Release Date: June 22, 2018
First Comprehensive Exhibition of Chiaroscuro Woodcuts from Italian Renaissance on View at National Gallery of Art, October 14, 2018, through January 20, 2019
Washington, DC—Chiaroscuro woodcuts are among the rarest and most beautiful prints that flourished throughout Renaissance Italy. This exhibition, with its accompanying catalog, addresses all aspects of this remarkable art form, from attribution and chronology to materials and processes, intention and reception. The first comprehensive study devoted to the Italian chiaroscuro woodcut, the exhibition is based on new art-historical and technical research carried out over the last decade. Presenting some 100 of the finest impressions from American and British collections, The Chiaroscuro Woodcut in Renaissance Italy will be on view at the National Gallery of Art from October 14, 2018, through January 20, 2019.
"One of the earliest and most successful ventures into color printing, the chiaroscuro woodcut redefined what viewers in the Renaissance had come to expect from the art of printmaking. This unique exhibition celebrates the spirit of innovation and collaboration embodied by these prints, while shedding new light on the remarkable achievements of their makers," said Earl A. Powell III, director, National Gallery of Art. "The collaboration between the National Gallery of Art and the Los Angeles County Museum of Art represents a milestone in the study of early printmaking."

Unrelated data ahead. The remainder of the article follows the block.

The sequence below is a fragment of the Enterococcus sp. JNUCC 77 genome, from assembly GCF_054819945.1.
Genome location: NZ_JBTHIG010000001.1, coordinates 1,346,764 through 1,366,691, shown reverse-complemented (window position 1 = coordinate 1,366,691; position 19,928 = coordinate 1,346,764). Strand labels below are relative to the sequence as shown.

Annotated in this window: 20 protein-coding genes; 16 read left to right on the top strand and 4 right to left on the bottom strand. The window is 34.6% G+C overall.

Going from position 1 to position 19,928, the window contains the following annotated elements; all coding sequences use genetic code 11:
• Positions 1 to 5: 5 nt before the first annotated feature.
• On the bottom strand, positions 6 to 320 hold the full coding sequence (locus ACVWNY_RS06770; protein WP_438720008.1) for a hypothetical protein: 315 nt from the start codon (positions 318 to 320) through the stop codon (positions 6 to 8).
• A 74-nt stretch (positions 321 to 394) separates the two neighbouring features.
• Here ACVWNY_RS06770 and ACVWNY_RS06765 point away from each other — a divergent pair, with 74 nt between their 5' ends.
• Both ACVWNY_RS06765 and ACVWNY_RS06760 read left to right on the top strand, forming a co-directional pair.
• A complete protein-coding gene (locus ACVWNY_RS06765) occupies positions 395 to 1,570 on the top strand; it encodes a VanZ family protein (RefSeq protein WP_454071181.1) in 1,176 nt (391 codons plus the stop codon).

The chiaroscuro woodcut, which took its name from the Italian term for modeling in light and shadow, involved the superimposed printing of multiple woodblocks that were accurately aligned and inked in different gradations of a color. Over the course of the 16th century the technique engaged such celebrated painters and draftsmen as Titian, Raphael, and Parmigianino and underwent sophisticated advances in the hands of talented printmakers active throughout the Italian peninsula. Embraced as a means of disseminating designs and prized as works of art in their own right, these prints exemplify the rich imagery, artistic innovation, and technical virtuosity of the Italian Renaissance.
The exhibition is organized by the Los Angeles County Museum of Art in association with the National Gallery of Art, Washington. It is on view at LACMA from June 8 to September 16, 2018.
About the Exhibition
The exhibition casts new light on the beginnings and remarkable efflorescence of the chiaroscuro woodcut in Renaissance Italy. Although highly regarded through the centuries, this complex process has remained one of the least understood phenomena of early printmaking. Arranged according to its broad chronological evolution, and bringing new attention to the materials and means of production, the exhibition presents the principal chiaroscuro workshops, with several works displayed in different color palettes. Developments in style, approach, subject, and format testify to the fascination among artists and collectors in the range of aesthetic possibilities that this exquisite technique offered.